The site also states the benefits of doing so, mainly concerning garbage collection and stack allocation.

Using ref-like types also brings some restrictions with it such as:

  • ref-like type cannot be a type of an array element
  • ref-like type cannot be used as a generic type argument
  • ref-like variable cannot be boxed
  • ref-like type cannot be a field of ordinary not ref-like type
  • ref-like types cannot implement interfaces
  • indirect restrictions, such as disallowed use of ref-like types in async methods, which are really a result of disallowing ref-like typed fields.

This limits them to be used for parameters, local variables, and in some cases return values.

There also exists an official documentation from Microsoft, as @UnholySheep pointed out in the comments.

  • ref struct basically instructs the compiler to not allow boxing for the declared value type. Boxing is the process of moving a value type to the heap. ref struct is guaranteed to never leave the stack.
    – BionicCode
    Mar 3 at 19:08

This addition to C# 7.2 is not really a feature in the sense of adding or enabling any new capability in the so-marked value-type itself, Rather, it allows the developer to declare or publish a specific restriction which governs the allowable use of that type everywhere else.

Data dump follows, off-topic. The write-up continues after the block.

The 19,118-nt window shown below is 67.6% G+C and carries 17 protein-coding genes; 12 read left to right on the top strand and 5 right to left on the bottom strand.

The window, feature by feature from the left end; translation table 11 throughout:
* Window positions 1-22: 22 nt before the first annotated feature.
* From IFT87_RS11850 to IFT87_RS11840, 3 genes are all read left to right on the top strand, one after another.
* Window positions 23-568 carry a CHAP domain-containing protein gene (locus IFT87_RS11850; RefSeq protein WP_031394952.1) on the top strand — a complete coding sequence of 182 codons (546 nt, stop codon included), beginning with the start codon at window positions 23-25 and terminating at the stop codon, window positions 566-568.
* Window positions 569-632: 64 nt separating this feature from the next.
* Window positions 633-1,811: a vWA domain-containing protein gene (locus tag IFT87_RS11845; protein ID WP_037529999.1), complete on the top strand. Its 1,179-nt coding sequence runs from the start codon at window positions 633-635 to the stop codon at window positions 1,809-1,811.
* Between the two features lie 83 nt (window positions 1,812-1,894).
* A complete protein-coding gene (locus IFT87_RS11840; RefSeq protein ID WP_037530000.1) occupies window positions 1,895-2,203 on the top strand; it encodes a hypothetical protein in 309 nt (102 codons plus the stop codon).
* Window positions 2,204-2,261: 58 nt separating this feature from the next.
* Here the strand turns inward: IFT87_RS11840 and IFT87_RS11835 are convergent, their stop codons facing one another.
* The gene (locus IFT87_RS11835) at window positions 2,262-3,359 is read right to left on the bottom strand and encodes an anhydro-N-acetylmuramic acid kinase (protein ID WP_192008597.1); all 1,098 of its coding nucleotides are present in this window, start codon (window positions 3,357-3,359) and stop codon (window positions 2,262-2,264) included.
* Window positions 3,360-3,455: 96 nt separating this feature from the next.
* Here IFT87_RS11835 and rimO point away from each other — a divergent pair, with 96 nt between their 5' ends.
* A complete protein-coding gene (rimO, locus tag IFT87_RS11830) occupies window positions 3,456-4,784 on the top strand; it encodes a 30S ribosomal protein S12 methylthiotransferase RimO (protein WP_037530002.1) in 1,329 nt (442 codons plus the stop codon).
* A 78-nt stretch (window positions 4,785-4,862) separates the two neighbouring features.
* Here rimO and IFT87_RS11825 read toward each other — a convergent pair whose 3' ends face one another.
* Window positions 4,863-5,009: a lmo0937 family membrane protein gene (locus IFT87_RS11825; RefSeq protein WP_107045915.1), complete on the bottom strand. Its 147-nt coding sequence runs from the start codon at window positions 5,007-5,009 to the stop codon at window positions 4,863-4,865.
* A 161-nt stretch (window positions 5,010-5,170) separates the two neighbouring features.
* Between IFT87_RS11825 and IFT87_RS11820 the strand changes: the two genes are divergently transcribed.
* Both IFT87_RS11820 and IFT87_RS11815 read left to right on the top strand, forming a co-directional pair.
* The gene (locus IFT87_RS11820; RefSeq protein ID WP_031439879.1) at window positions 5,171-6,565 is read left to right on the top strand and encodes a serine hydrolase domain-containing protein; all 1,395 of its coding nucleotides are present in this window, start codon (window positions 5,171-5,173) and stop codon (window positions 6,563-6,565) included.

[edit: see span-safety at the github/dotnet site]

So instead of considering what ref struct designation gives the end-user of the struct, consider how it benefits the author. Adding any restriction on external use logically entails a related guarantee that the ref struct thus assumes, so the effect of the keyword is to empower or "license" the ref struct to do things that require those specific guarantees.

The point is that it's an indirect benefit, because the kinds of operations that are typically considered licensed by ref struct are basically none of the keyword's concern, and could be implemented and attempted, perhaps successfully even, by wily code anywhere, regardless of the ref struct marking (or not).